Pelvic discontinuity (type IV) is an unusual condition in which the superior pelvis and the inferior pelvis are separated. Typically, this occurs through a transverse acetabular fracture through weak and deficient bone. Identifying features on preoperative radiographs include a visible fracture line through the anterior and posterior columns, a break in Kohler’s line such that the superior pelvis and the inferior pelvis are offset relative to one another, and rotation of the inferior aspect of the hemipelvis relative to the superior aspect, which is often seen as asymmetry of the obturator rings.4
Arthrodesis is considered the final type of acetabular defect (type V) in this classification. Although this classification does define acetabular defects, its major flaw as a classification system is that it does not address the management of these defects.
The Paprosky classification system is based on the severity of bone loss and on the ability to obtain cementless fixation for a given bone loss pattern.5–7 It was initially developed by evaluating the AP pelvis radiograph and comparing this information with intraoperative findings. The Paprosky classification system was designed to provide guidance on when cementless components are appropriate and when other techniques should be used. The key to this classification is determining the ability of the remaining host bone to provide initial stability to a hemispherical cementless acetabular component until ingrowth occurs. Intraoperative decisions are based on findings when trial components are used; however, intraoperative findings can often be predicted by the preoperative AP radiograph of the pelvis when this classification system is used.
Careful interpretation of the AP radiograph can predict the type of defect and can allow the surgeon to plan for the acetabular reconstruction. Four criteria are used to assess the preoperative radiograph: (1) superior migration of the hip center, (2) ischial osteolysis, (3) teardrop osteolysis, and (4) position of the implant relative to Kohler’s line (Table 89-1).
Paprosky Classification of Acetabular Defects
Modified from Paprosky WG, Perona PG, Lawrence JM: Acetabular defect classification and surgical reconstruction in revision arthroplasty: a 6-year follow-up evaluation. J Arthroplasty 9:34, 1994.
Superior migration of the hip center represents bone loss in the acetabular dome involving the anterior and posterior columns. Superior and medial migration indicates greater involvement of the anterior column. Superior and lateral migration indicates greater involvement of the posterior column. The amount of superior migration is measured as the distance in millimeters (adjusted for magnification) relative to the superior obturator line, or a line drawn from the top of each obturator foramen.
Ischial osteolysis indicates bone loss from the inferior aspect of the posterior column, including the posterior wall. The amount of ischial osteolysis is quantified by measuring the distance (adjusted for magnification) from the most inferior extent of the lytic area to the superior obturator line. Mild ischial osteolysis is defined as less than 7 mm, and severe ischial osteolysis is defined as greater than 15 mm.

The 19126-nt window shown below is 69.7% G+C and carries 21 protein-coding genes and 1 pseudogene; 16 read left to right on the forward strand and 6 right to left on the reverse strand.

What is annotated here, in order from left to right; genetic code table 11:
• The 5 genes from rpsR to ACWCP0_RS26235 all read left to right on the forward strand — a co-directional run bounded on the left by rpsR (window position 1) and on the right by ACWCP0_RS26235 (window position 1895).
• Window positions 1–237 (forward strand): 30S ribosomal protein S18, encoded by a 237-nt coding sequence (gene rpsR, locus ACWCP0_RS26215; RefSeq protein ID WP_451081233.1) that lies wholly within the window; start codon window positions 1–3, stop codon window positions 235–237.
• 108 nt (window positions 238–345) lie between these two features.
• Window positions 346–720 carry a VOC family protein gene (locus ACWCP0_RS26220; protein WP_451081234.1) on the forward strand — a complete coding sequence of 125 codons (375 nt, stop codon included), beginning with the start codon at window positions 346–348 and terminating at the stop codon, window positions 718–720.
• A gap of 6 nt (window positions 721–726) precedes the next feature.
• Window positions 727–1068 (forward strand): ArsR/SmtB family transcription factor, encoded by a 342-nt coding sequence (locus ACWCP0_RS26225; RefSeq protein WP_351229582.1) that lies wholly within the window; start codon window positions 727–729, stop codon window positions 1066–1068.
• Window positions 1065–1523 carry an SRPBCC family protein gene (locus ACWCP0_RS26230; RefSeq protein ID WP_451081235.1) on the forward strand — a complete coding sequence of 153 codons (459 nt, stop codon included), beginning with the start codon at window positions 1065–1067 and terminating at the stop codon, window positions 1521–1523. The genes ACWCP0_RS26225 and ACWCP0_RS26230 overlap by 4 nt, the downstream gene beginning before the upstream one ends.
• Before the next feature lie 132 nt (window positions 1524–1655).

Teardrop osteolysis indicates bone loss from the inferior and medial aspects of the acetabulum, including the inferior aspect of the anterior column, the lateral aspect of the pubis, and the medial wall. Moderate osteolysis is defined as partial destruction of the teardrop with maintenance of the medial limb of the teardrop. Severe involvement is defined as complete obliteration of the teardrop.
Medial migration of the component relative to Kohler’s line represents a deficiency of the anterior column. Kohler’s line, or the ilioischial line, is defined as a line connecting the most lateral aspect of the pelvic brim and the most lateral aspect of the obturator foramen on an anteroposterior radiograph of the pelvis. The medial aspect of the implant is lateral to Kohler’s line with grade 1 migration and medial to the line with grade 3 migration. With grade 2 migration, migration to Kohler’s line or slight remodeling of the iliopubic and ilioischial lines occurs without a break in continuity.
With a Paprosky type 1 defect, minimal bone loss is noted (Fig. 89-1). The acetabular rim and walls are intact and supportive without distortion. The acetabulum is hemispherical, and there may be small focal areas of contained bone loss. The anterior and posterior columns are intact. The preoperative radiograph shows no superior migration of the component, no evidence of osteolysis in the ischium or teardrop, and grade 1 medial migration (Kohler’s line has not been violated). A hemispherical cementless implant is almost completely supported by native bone; however, a large cup may be required. Full inherent stability is achieved, and particulate grafting can be used to fill the minor areas of bone loss.
Figure 89-1 Type 1 acetabular defect. The rim is intact and the columns are fully supportive of a hemispherical component. Only localized bone lysis is noted. (Redrawn from Paprosky WG, Perona PG, Lawrence JM: Acetabular defect classification and surgical reconstruction in revision arthroplasty: a 6-year follow-up evaluation. J Arthroplasty 9:34, 1994.)
In a type 2 defect, the acetabular rim and walls are distorted, but the host bone is adequate to support a cementless acetabular component. The anterior and posterior columns remain intact and supportive. On the preoperative radiograph of a type 2 defect, superior migration of the hip center is less than 3 cm from the superior obturator line, osteolysis of the ischium is mild (<7 mm distal to the obturator line), and osteolysis of the teardrop is not substantial. At least 50% of the surface area of the component is in contact with host bone for potential ingrowth, and good mechanical support can be provided entirely by host bone. The trial component has full inherent stability; however, the hip center may be elevated as much as 1.5 cm to achieve superior contact and support.